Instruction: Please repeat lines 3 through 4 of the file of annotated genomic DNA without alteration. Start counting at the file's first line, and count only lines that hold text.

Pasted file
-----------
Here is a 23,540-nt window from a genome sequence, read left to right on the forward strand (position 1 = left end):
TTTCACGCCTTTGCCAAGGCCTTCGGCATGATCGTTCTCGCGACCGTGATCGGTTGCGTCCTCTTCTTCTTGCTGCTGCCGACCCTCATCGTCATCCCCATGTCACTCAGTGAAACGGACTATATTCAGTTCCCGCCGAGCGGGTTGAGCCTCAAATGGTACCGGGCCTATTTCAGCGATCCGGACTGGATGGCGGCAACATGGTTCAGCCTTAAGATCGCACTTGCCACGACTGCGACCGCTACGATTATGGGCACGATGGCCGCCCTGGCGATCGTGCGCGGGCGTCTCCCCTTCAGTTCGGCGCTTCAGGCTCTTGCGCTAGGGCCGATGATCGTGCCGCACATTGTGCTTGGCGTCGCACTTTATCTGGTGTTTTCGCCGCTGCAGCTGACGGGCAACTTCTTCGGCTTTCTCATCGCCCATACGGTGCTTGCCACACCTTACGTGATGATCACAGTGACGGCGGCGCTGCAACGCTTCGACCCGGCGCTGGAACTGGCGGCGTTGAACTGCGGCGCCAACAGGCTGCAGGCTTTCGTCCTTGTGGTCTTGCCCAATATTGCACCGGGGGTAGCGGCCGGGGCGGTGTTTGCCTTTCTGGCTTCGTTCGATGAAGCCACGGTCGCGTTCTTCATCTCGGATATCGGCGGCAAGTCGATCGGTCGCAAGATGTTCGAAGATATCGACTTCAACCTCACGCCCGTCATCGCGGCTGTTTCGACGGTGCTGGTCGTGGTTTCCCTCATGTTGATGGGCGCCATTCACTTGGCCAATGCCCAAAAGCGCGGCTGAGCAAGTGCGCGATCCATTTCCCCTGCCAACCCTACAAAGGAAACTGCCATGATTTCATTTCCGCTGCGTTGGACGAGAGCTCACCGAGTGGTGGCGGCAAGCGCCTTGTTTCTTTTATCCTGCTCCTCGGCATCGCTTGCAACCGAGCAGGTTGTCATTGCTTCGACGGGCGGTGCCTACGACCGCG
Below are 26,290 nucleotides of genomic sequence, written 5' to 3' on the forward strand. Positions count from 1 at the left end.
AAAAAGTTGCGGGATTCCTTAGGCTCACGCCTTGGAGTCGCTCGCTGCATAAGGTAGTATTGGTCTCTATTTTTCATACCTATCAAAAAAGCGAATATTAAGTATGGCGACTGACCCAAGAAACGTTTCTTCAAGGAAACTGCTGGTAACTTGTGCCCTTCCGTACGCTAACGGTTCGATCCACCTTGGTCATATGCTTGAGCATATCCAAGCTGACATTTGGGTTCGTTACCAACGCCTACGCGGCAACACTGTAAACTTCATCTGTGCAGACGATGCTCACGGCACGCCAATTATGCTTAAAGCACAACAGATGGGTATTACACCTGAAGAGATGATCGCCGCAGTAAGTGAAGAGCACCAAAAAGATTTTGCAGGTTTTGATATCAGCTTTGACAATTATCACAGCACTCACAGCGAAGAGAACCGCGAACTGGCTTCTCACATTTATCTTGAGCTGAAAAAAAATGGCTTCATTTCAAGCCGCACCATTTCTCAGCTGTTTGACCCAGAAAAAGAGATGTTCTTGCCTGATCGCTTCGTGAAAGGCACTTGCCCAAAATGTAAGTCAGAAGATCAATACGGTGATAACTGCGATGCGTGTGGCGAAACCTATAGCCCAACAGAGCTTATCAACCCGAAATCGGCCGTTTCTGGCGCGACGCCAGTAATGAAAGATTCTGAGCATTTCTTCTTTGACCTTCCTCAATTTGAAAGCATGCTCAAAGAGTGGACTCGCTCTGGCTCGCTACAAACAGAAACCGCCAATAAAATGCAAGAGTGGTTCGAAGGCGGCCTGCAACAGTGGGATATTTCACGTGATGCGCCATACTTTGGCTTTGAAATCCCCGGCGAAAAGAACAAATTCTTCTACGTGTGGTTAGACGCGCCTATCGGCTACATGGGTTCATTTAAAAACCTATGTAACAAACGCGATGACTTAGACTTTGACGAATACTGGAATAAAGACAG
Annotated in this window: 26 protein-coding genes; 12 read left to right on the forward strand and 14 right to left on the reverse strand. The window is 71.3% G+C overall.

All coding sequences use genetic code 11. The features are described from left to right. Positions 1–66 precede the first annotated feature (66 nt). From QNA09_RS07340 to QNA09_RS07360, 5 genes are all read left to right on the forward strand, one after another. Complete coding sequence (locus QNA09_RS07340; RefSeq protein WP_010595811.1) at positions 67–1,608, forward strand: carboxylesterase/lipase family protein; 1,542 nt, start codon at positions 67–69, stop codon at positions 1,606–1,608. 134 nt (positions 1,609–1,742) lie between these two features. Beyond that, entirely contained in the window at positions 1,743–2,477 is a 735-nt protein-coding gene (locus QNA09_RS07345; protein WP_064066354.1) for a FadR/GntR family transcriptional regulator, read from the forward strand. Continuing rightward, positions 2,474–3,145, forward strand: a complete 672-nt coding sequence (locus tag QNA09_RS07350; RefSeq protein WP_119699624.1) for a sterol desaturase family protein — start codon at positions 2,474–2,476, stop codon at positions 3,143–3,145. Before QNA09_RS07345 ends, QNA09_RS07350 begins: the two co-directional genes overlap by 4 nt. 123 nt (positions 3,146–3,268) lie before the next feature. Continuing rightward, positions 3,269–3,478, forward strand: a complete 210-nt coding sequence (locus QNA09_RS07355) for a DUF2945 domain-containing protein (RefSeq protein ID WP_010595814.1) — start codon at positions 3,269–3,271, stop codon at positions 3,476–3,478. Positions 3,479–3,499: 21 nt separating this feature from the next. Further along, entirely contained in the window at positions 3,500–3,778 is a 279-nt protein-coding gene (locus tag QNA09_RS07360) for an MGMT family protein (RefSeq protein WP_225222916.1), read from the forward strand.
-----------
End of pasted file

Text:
Below are 26,290 nucleotides of genomic sequence, written 5' to 3' on the forward strand. Positions count from 1 at the left end.
AAAAAGTTGCGGGATTCCTTAGGCTCACGCCTTGGAGTCGCTCGCTGCATAAGGTAGTATTGGTCTCTATTTTTCATACCTATCAAAAAAGCGAATATTAAGTATGGCGACTGACCCAAGAAACGTTTCTTCAAGGAAACTGCTGGTAACTTGTGCCCTTCCGTACGCTAACGGTTCGATCCACCTTGGTCATATGCTTGAGCATATCCAAGCTGACATTTGGGTTCGTTACCAACGCCTACGCGGCAACACTGTAAACTTCATCTGTGCAGACGATGCTCACGGCACGCCAATTATGCTTAAAGCACAACAGATGGGTATTACACCTGAAGAGATGATCGCCGCAGTAAGTGAAGAGCACCAAAAAGATTTTGCAGGTTTTGATATCAGCTTTGACAATTATCACAGCACTCACAGCGAAGAGAACCGCGAACTGGCTTCTCACATTTATCTTGAGCTGAAAAAAAATGGCTTCATTTCAAGCCGCACCATTTCTCAGCTGTTTGACCCAGAAAAAGAGATGTTCTTGCCTGATCGCTTCGTGAAAGGCACTTGCCCAAAATGTAAGTCAGAAGATCAATACGGTGATAACTGCGATGCGTGTGGCGAAACCTATAGCCCAACAGAGCTTATCAACCCGAAATCGGCCGTTTCTGGCGCGACGCCAGTAATGAAAGATTCTGAGCATTTCTTCTTTGACCTTCCTCAATTTGAAAGCATGCTCAAAGAGTGGACTCGCTCTGGCTCGCTACAAACAGAAACCGCCAATAAAATGCAAGAGTGGTTCGAAGGCGGCCTGCAACAGTGGGATATTTCACGTGATGCGCCATACTTTGGCTTTGAAATCCCCGGCGAAAAGAACAAATTCTTCTACGTGTGGTTAGACGCGCCTATCGGCTACATGGGTTCATTTAAAAACCTATGTAACAAACGCGATGACTTAGACTTTGACGAATACTGGAATAAAGACAG